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Stanley Kubrick's 2001: a Space Odyssey has got to be the perfect expression of the Space Age.  True, it came out in 1968, which was four years after the Space Age had hit its watershed, but Kubrick was a slow worker and the genesis of the film was firmly in the peak years of the space race.  Kubrick co-wrote his screenplay with Arthur C. Clarke, who was well-established as a hard science fiction writer. 

Together they were determined to make the ultimate space picture and it ended up as a remarkable marriage of some of the most carefully  designed technology ever seen in a science fiction film with a vision of man's place in the universe that was so large that it was almost incomprehensible. 

For the film, Kubrick called on the expertise of any number of high-tech companies, and he employed the services of technical artist Harry Lange, who had been working on advanced designs for NASA.  One of his most memorable creations was the Orion orbital shuttle.  Bearing the Pan Am logo, the Orion was the Sanger space plane come to life.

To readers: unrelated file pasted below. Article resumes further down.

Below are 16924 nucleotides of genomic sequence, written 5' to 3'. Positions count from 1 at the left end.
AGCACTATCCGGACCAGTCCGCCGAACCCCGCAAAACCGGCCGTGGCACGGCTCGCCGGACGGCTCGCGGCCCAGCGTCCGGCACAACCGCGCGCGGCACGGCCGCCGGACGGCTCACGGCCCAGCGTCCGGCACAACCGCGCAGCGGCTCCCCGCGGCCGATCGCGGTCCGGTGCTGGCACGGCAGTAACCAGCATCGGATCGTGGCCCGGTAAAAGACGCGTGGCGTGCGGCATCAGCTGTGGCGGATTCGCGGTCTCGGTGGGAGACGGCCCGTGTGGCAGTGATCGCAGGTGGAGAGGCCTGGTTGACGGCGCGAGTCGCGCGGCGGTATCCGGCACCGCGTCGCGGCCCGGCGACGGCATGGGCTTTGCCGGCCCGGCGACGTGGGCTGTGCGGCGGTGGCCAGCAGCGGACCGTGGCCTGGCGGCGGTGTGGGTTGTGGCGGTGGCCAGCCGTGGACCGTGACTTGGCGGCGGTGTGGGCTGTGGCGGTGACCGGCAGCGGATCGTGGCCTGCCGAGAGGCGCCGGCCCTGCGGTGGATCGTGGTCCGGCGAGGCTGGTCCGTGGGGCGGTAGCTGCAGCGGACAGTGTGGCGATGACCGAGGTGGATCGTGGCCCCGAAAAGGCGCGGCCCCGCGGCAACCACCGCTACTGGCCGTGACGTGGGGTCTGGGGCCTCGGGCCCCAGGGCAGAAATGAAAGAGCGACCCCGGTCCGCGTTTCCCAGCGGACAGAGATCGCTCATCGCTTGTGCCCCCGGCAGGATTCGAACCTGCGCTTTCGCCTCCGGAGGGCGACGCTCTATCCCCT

So impressive was the design that many people in the aerospace field firmly believed that such spacecraft would be common by the turn of the century.  Unfortunately, when the 21st century came, neither the Orion or Pan Am were to be seen.

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